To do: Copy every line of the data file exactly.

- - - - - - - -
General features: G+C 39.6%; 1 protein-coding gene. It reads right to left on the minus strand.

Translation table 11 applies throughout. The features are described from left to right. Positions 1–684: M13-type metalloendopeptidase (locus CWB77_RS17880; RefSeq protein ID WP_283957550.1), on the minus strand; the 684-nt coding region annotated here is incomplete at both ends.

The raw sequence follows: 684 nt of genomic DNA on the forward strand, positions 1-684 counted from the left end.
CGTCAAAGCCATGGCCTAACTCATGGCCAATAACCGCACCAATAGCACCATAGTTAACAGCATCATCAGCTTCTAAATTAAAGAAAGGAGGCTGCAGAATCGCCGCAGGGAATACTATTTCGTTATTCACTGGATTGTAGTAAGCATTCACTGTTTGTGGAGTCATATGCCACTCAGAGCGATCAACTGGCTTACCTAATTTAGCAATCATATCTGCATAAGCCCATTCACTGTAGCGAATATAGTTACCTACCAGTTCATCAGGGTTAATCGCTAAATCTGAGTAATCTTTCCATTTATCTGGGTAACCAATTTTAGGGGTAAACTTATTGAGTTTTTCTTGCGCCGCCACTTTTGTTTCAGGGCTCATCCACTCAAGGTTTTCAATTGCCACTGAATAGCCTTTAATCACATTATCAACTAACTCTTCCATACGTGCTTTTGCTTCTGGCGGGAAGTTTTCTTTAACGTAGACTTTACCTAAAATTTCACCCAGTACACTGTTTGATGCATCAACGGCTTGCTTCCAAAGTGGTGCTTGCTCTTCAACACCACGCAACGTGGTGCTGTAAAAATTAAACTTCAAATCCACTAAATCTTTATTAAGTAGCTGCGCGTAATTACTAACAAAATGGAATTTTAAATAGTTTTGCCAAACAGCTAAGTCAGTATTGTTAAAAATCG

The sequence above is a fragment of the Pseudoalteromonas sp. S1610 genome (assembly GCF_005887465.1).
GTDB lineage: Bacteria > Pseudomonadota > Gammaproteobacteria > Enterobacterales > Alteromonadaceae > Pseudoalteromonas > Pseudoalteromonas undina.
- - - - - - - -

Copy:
General features: G+C 39.6%; 1 protein-coding gene. It reads right to left on the minus strand.

Translation table 11 applies throughout. The features are described from left to right. Positions 1–684: M13-type metalloendopeptidase (locus CWB77_RS17880; RefSeq protein ID WP_283957550.1), on the minus strand; the 684-nt coding region annotated here is incomplete at both ends.

The raw sequence follows: 684 nt of genomic DNA on the forward strand, positions 1-684 counted from the left end.
CGTCAAAGCCATGGCCTAACTCATGGCCAATAACCGCACCAATAGCACCATAGTTAACAGCATCATCAGCTTCTAAATTAAAGAAAGGAGGCTGCAGAATCGCCGCAGGGAATACTATTTCGTTATTCACTGGATTGTAGTAAGCATTCACTGTTTGTGGAGTCATATGCCACTCAGAGCGATCAACTGGCTTACCTAATTTAGCAATCATATCTGCATAAGCCCATTCACTGTAGCGAATATAGTTACCTACCAGTTCATCAGGGTTAATCGCTAAATCTGAGTAATCTTTCCATTTATCTGGGTAACCAATTTTAGGGGTAAACTTATTGAGTTTTTCTTGCGCCGCCACTTTTGTTTCAGGGCTCATCCACTCAAGGTTTTCAATTGCCACTGAATAGCCTTTAATCACATTATCAACTAACTCTTCCATACGTGCTTTTGCTTCTGGCGGGAAGTTTTCTTTAACGTAGACTTTACCTAAAATTTCACCCAGTACACTGTTTGATGCATCAACGGCTTGCTTCCAAAGTGGTGCTTGCTCTTCAACACCACGCAACGTGGTGCTGTAAAAATTAAACTTCAAATCCACTAAATCTTTATTAAGTAGCTGCGCGTAATTACTAACAAAATGGAATTTTAAATAGTTTTGCCAAACAGCTAAGTCAGTATTGTTAAAAATCG

The sequence above is a fragment of the Pseudoalteromonas sp. S1610 genome (assembly GCF_005887465.1).
GTDB lineage: Bacteria > Pseudomonadota > Gammaproteobacteria > Enterobacterales > Alteromonadaceae > Pseudoalteromonas > Pseudoalteromonas undina.